5. Final Revision and Critiquing of the HRE Teaching Exemplars.
      Feedback and suggestions from the field-testing were incorporated in the lessons exemplars. Critiquing and evaluation of the exemplars were also conducted for final check and revision;
  6. Production;
  7. Launching and Distribution to Public and Private Schools (to be implemented in Summer 1998).
      The launching will also serve as training for teachers on the use of the teaching exemplars; and
  8. Monitoring and Evaluation on the teaching of human rights in schools.

Writing Workshop on the Development of HRE Teaching Exemplars

A workshop was held to develop teaching exemplars for classroom use. Since the teaching of human rights follows the integration process, it is necessary to provide teachers with teaching aids to ensure that human rights concepts are integrated in their regular load. The integration process includes looking for entry points in the curriculum where human rights can be discussed.

   Following is an example of this process:

Learning competency in Social Studies for Grade I Human Rights Objective

Ability to introduce oneself as Filipino To understand that every child has a right to a name and a nationality

   The learning competency is simply being able to introduce oneself as a Filipino and describing the Filipino and his/her difference from other nationalities. This is a good entry point for teaching about rights to be born, to a name, and to a nationality.

   The teaching of human rights can also make use of skill/competency, for example:

Learning Competency in English for Grade II Human Rights Objective

Recite a poem   Identify rights of a child

   The poem (or letter as in letter-writing, picture in picture analysis, etc.,) can feature a human rights situation or content. The competencies or skills are developed first in the lesson and the human rights teaching comes in the analysis part by asking pupils what the poem/letter/picture is all about. In this way, pupils are acquiring the competencies in English and at the same time learning about their rights and respect for human rights.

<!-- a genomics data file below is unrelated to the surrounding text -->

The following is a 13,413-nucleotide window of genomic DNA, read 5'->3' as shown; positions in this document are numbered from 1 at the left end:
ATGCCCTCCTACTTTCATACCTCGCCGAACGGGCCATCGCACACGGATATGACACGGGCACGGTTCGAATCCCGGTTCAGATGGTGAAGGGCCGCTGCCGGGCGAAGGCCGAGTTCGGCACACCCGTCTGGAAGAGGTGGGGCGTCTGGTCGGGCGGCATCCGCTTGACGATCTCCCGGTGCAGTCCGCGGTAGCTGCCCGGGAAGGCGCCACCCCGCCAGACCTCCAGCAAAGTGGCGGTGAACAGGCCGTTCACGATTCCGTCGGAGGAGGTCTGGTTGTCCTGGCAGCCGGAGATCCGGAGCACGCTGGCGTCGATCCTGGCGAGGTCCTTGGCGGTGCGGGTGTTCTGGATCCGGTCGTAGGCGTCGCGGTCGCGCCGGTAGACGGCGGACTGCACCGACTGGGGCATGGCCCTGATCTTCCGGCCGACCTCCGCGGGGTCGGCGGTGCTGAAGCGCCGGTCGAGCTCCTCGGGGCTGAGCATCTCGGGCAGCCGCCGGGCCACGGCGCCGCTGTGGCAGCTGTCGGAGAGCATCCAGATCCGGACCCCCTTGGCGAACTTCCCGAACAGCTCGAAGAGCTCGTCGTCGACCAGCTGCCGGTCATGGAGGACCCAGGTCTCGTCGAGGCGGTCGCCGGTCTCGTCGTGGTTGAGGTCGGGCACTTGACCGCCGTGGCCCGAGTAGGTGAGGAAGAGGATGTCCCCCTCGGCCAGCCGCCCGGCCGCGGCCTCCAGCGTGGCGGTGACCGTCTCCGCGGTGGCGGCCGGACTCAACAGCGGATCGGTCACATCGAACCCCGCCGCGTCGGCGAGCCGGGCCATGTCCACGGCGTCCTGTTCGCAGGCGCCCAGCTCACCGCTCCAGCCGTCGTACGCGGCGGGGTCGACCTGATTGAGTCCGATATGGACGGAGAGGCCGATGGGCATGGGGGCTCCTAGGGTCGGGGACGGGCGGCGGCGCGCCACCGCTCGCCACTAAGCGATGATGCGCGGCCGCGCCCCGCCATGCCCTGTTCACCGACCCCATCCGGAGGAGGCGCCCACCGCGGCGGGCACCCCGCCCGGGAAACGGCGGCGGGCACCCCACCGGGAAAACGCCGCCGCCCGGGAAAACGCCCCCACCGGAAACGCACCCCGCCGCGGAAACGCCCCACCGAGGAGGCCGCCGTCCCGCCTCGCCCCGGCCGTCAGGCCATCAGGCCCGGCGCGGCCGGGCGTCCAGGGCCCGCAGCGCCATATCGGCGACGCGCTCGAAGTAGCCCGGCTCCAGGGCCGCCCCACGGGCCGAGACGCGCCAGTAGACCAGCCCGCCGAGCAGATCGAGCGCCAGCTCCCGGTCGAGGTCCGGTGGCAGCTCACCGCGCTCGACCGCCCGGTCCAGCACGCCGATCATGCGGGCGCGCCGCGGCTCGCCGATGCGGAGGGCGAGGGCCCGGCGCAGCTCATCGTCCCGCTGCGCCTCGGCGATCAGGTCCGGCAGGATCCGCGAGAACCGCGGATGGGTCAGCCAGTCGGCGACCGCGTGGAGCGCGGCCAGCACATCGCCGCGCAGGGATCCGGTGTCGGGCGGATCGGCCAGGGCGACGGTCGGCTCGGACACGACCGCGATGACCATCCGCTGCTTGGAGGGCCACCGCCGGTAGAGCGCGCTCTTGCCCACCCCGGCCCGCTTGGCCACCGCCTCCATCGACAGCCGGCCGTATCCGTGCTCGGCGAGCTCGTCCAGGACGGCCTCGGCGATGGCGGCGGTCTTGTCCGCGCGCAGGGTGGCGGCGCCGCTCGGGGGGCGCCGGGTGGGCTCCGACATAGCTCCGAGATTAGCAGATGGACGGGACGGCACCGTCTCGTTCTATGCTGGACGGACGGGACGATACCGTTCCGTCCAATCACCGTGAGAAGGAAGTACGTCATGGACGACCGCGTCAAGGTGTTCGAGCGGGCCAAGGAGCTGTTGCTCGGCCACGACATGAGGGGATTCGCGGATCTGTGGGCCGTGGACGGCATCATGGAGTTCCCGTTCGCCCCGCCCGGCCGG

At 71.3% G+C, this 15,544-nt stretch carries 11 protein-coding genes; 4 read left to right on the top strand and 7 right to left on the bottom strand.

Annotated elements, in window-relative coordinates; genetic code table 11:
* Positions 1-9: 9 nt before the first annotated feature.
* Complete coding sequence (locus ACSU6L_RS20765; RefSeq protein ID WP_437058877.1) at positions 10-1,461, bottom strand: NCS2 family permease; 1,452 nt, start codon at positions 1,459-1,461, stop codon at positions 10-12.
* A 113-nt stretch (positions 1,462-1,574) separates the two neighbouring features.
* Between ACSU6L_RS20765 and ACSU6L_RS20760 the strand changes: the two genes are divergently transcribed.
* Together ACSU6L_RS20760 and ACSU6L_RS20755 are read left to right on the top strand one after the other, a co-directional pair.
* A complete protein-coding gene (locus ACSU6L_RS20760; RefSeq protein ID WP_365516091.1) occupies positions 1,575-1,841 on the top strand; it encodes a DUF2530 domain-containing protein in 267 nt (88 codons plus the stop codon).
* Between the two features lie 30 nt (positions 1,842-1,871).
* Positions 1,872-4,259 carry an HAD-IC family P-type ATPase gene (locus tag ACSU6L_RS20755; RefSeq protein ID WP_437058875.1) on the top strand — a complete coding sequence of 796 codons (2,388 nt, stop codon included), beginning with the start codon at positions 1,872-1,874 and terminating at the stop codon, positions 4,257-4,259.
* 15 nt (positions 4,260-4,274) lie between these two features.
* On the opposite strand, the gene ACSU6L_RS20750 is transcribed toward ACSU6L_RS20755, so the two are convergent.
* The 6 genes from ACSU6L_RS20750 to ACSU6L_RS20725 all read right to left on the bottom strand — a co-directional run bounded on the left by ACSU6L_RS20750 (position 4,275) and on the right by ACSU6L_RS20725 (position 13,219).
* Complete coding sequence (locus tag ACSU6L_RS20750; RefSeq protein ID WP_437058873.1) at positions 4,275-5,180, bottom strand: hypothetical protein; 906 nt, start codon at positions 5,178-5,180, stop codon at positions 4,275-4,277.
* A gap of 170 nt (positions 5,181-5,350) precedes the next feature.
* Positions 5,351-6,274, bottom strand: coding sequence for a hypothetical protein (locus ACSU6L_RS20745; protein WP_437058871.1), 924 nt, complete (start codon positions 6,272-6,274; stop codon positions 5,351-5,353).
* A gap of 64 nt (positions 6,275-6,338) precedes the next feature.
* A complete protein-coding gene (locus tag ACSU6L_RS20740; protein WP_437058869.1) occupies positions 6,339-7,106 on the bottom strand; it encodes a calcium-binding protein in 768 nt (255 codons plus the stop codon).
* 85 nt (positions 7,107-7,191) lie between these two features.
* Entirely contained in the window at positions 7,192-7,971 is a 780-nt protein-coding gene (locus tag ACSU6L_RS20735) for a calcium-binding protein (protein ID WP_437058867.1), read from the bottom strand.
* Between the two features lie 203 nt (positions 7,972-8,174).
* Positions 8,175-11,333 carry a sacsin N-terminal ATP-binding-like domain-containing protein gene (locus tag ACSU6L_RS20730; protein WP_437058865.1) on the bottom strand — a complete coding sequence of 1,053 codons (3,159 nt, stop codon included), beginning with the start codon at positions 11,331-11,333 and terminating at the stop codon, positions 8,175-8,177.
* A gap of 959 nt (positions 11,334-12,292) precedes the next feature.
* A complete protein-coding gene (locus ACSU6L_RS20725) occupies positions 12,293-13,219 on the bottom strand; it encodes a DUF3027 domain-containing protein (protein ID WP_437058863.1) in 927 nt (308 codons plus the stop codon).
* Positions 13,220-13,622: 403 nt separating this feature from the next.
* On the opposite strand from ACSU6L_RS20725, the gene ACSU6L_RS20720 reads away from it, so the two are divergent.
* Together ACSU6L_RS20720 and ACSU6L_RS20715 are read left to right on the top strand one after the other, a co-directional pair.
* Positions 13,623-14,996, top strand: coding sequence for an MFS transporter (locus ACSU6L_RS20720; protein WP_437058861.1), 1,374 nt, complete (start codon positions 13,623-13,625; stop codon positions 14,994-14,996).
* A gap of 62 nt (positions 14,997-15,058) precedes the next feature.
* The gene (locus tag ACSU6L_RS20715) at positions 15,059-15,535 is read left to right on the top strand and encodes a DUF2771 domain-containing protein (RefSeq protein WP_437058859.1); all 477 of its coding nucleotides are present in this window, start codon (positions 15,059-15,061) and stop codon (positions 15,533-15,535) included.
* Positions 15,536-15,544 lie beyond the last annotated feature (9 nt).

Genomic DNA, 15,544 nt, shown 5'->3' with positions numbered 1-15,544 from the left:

The development of teaching exemplars is a way of helping teachers in the teaching of human rights. Teachers are provided with ready-made lesson guides on regular topics with the integration of human rights concepts and values. With the exemplars, human rights can be taught from Grade I to Grade IV.

   Among the human rights concepts developed in the exemplars are the following:

a. equality (gender and race);
b. peace and social justice;
c. unity and diversity;
d. environmental protection;
e. patriotism and nationalism;
f. justness and sincerity;
g. child rights;
h. basic human rights.
   The strategy utilized in the HRE teaching exemplars is the 4As Approach (Andragogy or Adult Learning Process). The 4As are activity, analysis, abstraction and application. The 4As approach has been proven effective on school children in eliciting their insights, feelings and learnings after letting them undergo an activity. The idea is that the learner is a rich source of information and experiences which, if processed could contribute to better understanding of the concepts and topics presented (analysis). The teacher provides integration and additional inputs (abstraction) relevant to the promotion of human rights. Each exemplar is provided with information and handouts on this. After each lesson, there are activities/mechanisms that immediately provide for the transfer of learning (e.g., case analysis or situationers). These form part of the portion on application.

Parents and Educators Forum on Human Rights Education